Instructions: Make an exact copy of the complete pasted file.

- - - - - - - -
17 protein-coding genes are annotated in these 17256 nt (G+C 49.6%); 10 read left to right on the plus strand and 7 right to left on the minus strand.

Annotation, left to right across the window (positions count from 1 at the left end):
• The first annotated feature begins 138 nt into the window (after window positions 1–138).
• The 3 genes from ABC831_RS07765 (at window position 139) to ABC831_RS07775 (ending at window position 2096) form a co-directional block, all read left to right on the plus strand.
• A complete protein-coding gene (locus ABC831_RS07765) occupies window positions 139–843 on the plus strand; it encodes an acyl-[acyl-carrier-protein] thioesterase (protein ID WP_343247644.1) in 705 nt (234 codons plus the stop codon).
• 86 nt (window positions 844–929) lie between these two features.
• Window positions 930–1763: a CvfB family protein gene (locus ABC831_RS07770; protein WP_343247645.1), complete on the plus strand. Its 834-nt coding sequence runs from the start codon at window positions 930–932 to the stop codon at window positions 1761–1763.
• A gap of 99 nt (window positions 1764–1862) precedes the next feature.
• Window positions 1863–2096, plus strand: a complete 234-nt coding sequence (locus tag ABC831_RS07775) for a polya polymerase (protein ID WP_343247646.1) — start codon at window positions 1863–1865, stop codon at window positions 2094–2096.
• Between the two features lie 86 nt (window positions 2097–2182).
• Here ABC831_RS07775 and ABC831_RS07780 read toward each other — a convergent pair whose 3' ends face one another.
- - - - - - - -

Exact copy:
17 protein-coding genes are annotated in these 17256 nt (G+C 49.6%); 10 read left to right on the plus strand and 7 right to left on the minus strand.

Annotation, left to right across the window (positions count from 1 at the left end):
• The first annotated feature begins 138 nt into the window (after window positions 1–138).
• The 3 genes from ABC831_RS07765 (at window position 139) to ABC831_RS07775 (ending at window position 2096) form a co-directional block, all read left to right on the plus strand.
• A complete protein-coding gene (locus ABC831_RS07765) occupies window positions 139–843 on the plus strand; it encodes an acyl-[acyl-carrier-protein] thioesterase (protein ID WP_343247644.1) in 705 nt (234 codons plus the stop codon).
• 86 nt (window positions 844–929) lie between these two features.
• Window positions 930–1763: a CvfB family protein gene (locus ABC831_RS07770; protein WP_343247645.1), complete on the plus strand. Its 834-nt coding sequence runs from the start codon at window positions 930–932 to the stop codon at window positions 1761–1763.
• A gap of 99 nt (window positions 1764–1862) precedes the next feature.
• Window positions 1863–2096, plus strand: a complete 234-nt coding sequence (locus tag ABC831_RS07775) for a polya polymerase (protein ID WP_343247646.1) — start codon at window positions 1863–1865, stop codon at window positions 2094–2096.
• Between the two features lie 86 nt (window positions 2097–2182).
• Here ABC831_RS07775 and ABC831_RS07780 read toward each other — a convergent pair whose 3' ends face one another.